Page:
Mentors Play a Key Role in Supporting High School Students Preparing for the SARSEF Science and Engineering Fair

Mentorship is a key factor in the success of student scientists, and SARSEF staff continue to recruit volunteers who can provide opportunity and guidance to the many students excited to get involved in research.

Press Release – PDF

Ariel Cheng, a 12th grader from Tucson, Arizona, shows off work from her research project along with her mentor, Cynthia Bujanda, Graduate Assistant of Molecular and Cellular Biology.

September 30, 2020

(Tucson, AZ) Forty-five high school students from across Tucson and Southern Arizona have been selected to join S.T.A.R. Labs, an acronym for “Students Taking Advantage of Research.” The program is a collaboration between SARSEF and the University of Arizona’s Department of Molecular and Cellular Biology in which high school students receive mentorship and resources to complete research projects over the next school year to be entered into the SARSEF Science and Engineering Fair. This year, S.T.A.R. Labs is 100% virtual.

Mentorship is a key factor in the success of student scientists, and program managers continue to recruit volunteers who can provide opportunity and guidance to the many students excited to get involved in research.

A mentor is a volunteer who typically has a research component to their career or studies. Mentors come from a range of backgrounds, from the University of Arizona as well as the community. While some are established in their careers, others are currently working on earning their degree. The common factor among all mentors is a dedication to helping the next generation explore and succeed in career paths related to their work.

Mentors support students by providing guidance throughout the process of planning, doing, and reporting out on a research project. They offer academic and career advice as well as access to the resources and knowledge students need to pursue their work.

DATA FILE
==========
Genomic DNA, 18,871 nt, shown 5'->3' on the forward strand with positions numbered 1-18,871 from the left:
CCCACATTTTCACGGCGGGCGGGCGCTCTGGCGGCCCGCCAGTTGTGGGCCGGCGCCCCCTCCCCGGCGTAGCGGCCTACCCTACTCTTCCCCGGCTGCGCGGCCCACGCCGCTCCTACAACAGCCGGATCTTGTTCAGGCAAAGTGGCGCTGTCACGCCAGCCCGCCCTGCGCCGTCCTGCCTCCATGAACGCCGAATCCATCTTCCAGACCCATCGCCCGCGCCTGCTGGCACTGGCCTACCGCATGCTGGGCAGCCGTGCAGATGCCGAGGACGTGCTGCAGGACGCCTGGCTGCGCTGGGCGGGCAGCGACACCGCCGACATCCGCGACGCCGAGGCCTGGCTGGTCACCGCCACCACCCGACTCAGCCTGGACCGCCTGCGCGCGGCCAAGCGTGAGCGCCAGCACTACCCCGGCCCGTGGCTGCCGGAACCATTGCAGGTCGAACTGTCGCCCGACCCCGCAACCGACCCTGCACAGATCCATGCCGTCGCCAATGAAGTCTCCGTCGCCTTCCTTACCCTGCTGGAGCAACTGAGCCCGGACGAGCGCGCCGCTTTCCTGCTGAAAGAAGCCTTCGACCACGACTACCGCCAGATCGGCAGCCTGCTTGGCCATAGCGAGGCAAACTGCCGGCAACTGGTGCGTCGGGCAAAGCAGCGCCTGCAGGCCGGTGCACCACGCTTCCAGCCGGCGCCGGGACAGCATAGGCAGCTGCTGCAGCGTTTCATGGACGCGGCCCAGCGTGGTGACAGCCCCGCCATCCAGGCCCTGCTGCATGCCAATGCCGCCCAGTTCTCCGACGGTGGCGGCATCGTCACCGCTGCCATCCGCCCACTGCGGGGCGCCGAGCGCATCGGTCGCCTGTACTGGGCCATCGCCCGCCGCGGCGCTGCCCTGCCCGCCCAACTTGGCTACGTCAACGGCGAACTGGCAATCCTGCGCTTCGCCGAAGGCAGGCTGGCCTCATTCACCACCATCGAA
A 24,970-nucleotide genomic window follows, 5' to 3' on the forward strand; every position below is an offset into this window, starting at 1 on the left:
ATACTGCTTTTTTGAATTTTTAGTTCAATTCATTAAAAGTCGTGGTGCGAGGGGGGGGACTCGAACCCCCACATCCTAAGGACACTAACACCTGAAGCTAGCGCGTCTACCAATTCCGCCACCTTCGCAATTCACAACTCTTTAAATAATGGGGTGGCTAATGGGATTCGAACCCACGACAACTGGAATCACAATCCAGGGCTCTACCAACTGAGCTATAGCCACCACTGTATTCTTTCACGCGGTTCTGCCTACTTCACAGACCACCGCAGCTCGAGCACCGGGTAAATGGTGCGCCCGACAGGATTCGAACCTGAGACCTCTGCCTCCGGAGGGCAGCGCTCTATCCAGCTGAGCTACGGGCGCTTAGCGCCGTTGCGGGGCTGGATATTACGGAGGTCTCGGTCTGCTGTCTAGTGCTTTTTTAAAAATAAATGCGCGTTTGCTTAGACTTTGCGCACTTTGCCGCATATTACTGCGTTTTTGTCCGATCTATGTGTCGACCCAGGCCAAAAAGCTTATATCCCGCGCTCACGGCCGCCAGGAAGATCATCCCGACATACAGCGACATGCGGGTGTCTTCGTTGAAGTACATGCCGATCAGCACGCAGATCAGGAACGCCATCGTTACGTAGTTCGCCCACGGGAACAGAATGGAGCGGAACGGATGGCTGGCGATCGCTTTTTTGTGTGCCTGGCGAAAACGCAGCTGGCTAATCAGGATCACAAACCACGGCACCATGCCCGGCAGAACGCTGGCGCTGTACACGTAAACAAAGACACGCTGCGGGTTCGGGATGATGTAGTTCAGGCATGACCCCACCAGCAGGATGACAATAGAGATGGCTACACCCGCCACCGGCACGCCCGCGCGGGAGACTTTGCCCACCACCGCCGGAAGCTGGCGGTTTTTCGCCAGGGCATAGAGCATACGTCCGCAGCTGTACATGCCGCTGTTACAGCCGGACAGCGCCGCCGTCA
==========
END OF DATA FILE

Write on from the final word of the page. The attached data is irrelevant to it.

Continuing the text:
Students seeking mentors might already have a project they are working on, and they are looking for someone to answer their questions. In other cases, students are eager to work on projects that mentors can offer based on their own work.

In S.T.A.R. Labs’ inaugural year (2019-2020), twenty area high school students worked with 14 different mentors to complete research projects. This year, the number of students involved has more than tripled, indicating how eager students are to pursue research as well as their need for support during the process. The number of mentors has doubled indicating how excited our community is to give back.

The rewards of mentorship are not just for the mentees.

“I enjoy working with high school and undergraduate students. It is very fulfilling and energizing because they don’t yet know how hard research is – shh, don’t tell them! Their enthusiasm, “can do” attitude and “sponge-like” curiosity is fantastic,” Dr. Daniela Zarnescu, a Professor at the University of Arizona shared. Throughout her career, Dr. Zarnescu has mentored over 70 students directly.

Additionally, mentors have the opportunity to watch as students grow and flourish in their own careers and lives.

“I am obviously proud of them all and happy for them as they develop their own career paths,” said Dr. Zarnescu. “I feel privileged to have known and worked with these amazing students. My very first high school student kept in touch through her college and medical school journey and even invited me to her wedding a few years ago-that felt really special!”

If you are interested in becoming a mentor to a high school student as they conduct research in a science, technology, engineering, or math field, reach out to SARSEF’s Director of Research, Margaret Wilch at margaret@sarsef.org. All mentorship opportunities are currently virtual.

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